Important steps forward in Council positions on forestry and climate

Photo: Björn Leijon / MostPhotos

The Council has taken positions on several proposals of great importance to the forest-based industry. Forest-based products and energy are crucial to reach climate neutrality in the EU and other climate goals set in the Fit for 55 package. The Council has taken important steps to clarify the proposals from the Commission, including the need for adaptation to local conditions in the implementation phase. Nevertheless, there is still a risk that the RED and ETS will hamper energy use of sustainable forest biomass.

The Council adds clarity to the Renewable Energy Directive

The Council’s general approach to bioenergy rules in RED III is in line with the Commission’s proposal, but with more clarity on the importance of local decision power in the implementation.

“The increased focus on consideration of local and national aspects is welcome, for example regarding no-go areas, the cascading use principle and harvesting criteria. These are important topics that have been continuously improved in Sweden over decades in line with sustainable forest management practices and a strive for more effective raw material use”, says Mårten Larsson, Head of Bioenergy Policy at the Swedish Forest Industries.

However, he raises several concerns.

“The Member States have not taken the chance to stand up for the recently implemented risk-based sustainability criteria that already address risks and concerns that have been raised regarding forest bioenergy. Without a clear benefit for climate or biodiversity, the proposed criteria will lead to unnecessary limitations, administrative burden and cost for sustainable forest bioenergy. That comes with a risk of a delayed climate transition, and a waste of waste. Now, waste and residues suitable for energy risk not being used at all. It would be especially ill timed at a point when Europe is trying to phase out Russian oil and gas”, says Mårten Larsson.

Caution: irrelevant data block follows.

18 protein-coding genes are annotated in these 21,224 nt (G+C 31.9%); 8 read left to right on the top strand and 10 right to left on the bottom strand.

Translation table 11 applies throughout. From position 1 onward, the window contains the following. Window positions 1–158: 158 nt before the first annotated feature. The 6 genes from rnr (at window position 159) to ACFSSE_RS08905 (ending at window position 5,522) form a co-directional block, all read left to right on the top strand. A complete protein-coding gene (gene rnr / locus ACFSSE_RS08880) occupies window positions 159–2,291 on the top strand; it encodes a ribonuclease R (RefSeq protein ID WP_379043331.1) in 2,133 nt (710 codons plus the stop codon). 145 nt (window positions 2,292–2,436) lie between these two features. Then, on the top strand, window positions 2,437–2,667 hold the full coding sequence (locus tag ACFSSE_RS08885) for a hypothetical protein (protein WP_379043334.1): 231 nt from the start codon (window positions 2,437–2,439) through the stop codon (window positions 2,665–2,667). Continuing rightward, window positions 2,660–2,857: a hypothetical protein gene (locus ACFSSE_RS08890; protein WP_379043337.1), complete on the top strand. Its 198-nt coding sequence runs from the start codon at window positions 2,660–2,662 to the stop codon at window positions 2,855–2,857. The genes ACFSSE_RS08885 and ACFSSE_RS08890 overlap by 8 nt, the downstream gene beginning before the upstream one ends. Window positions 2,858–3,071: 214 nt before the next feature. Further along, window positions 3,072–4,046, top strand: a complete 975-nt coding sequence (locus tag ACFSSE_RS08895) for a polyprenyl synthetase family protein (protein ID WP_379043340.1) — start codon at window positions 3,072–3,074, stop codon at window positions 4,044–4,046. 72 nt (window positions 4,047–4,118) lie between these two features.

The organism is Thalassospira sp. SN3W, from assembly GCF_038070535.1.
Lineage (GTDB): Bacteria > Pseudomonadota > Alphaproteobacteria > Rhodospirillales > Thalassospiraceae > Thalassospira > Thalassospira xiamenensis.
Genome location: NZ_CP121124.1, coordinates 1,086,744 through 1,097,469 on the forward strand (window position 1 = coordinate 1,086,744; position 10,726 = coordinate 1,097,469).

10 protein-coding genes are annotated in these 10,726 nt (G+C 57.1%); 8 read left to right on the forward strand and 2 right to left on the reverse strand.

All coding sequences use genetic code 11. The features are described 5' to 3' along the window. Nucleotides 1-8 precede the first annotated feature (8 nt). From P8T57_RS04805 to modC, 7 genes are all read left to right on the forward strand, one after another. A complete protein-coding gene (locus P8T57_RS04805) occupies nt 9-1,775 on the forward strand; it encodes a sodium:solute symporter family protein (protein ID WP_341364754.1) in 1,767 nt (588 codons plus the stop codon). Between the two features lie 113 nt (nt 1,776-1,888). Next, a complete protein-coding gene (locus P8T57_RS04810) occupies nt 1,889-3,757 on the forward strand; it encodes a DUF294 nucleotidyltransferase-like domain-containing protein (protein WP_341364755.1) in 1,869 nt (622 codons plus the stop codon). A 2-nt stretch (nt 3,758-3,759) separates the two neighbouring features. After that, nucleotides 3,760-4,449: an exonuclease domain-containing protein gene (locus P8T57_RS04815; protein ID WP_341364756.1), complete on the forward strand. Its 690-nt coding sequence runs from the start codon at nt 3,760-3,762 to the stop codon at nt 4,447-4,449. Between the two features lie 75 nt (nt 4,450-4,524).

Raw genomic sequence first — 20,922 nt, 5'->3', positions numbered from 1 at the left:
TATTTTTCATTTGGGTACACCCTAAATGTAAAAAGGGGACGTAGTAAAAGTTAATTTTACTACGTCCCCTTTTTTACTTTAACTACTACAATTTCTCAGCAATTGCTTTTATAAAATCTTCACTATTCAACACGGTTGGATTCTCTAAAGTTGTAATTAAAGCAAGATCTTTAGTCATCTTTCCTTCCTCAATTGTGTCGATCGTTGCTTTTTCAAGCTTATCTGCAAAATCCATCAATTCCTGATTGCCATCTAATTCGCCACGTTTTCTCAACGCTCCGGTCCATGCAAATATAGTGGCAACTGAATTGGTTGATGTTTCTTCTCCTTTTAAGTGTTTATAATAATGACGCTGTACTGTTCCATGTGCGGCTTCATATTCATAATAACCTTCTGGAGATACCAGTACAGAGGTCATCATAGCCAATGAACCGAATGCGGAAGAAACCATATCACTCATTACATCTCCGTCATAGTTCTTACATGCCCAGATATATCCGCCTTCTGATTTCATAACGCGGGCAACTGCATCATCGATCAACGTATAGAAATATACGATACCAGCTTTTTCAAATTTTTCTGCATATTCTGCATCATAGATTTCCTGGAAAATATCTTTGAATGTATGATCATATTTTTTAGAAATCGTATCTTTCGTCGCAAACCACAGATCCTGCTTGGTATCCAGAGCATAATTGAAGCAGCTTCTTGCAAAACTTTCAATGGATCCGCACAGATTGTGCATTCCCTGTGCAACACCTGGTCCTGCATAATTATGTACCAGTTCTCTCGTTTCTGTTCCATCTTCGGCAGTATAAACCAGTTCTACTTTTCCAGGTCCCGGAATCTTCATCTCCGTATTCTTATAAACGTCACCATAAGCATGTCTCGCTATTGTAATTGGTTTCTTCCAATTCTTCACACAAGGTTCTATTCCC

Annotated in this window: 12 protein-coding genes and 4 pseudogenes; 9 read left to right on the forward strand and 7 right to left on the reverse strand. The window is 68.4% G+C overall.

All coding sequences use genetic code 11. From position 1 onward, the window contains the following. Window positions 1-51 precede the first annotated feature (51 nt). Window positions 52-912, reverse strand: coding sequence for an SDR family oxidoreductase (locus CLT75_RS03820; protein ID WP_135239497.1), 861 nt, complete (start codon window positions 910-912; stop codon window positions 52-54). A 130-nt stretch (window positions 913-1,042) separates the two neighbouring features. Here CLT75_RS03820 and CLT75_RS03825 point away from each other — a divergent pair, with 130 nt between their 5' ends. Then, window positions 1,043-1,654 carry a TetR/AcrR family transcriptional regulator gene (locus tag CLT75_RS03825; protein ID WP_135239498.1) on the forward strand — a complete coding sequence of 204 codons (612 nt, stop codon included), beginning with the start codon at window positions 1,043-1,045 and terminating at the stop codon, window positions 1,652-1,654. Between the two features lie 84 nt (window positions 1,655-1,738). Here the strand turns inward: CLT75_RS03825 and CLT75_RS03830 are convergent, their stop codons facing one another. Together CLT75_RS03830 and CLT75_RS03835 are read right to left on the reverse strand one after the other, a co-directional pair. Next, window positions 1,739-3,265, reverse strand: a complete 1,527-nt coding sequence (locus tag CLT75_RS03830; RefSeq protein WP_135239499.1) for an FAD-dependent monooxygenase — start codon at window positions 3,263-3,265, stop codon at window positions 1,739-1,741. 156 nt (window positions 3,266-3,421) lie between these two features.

Important steps to stop global deforestation

The Council has also taken a position on deforestation-free products. Most global deforestation is caused by the conversion to agricultural land. It is mainly a problem in countries in Southeast Asia, Africa and South America. In the EU, the area of forest increased by almost 10 percent in the past three decades.  

“We welcome the swift agreement and of course support the ambition to curb global deforestation and forest degradation. The Council has improved the definition of forest degradation, which we hope will ensure more legal clarity for actors in the forest sector. However, the proposal is comprehensive and its implementation and impact in practice needs careful consideration. Legal uncertainty for operators practicing Sustainable Forest Management should be minimized going forward”, says Emma Berglund, Forest Director EU and International, at the Swedish Forest Industries.

The Council sets carbon sink target in line with Commission and Parliament

The Council agreed on the same level of ambition as the Commission proposal and Parliament position on LULUCF, requiring a carbon sink of 310 Mt CO2e in the EU. 

“The Council has taken a step in the right direction by clarifying the Member State targets. The position indicates that Sweden should not have an unproportionately high target and ensures that Member States are allowed more flexibility”, says Emma Berglund.

“However, the target assigned to Sweden remains challenging. It could still lead to decreased harvests and hamper access to renewable materials and products that we need to replace fossil alternatives. It is not wise climate policy, and it could increase our dependence on oil and gas from Russia. Forests must be able to keep delivering strategically vital products to the Single Market”, concludes Emma Berglund.

Frontrunners punished by the Council position on emissions trading

The Council has decided to keep the provision to introduce a threshold value of 95 percent for biomass, above which installations are excluded from the EU ETS.

“It is an unfortunate decision. Reducing fossil emissions should be rewarded. Forerunners that exclusively use biomass in their production should continue to be included in the EU ETS, provided their product is covered by a benchmark. To exclude them would be discriminatory to biofuels, compared to other zero emission technologies such as electrification and hydrogen”, says Johan Bruce, Energy Director at SFIF.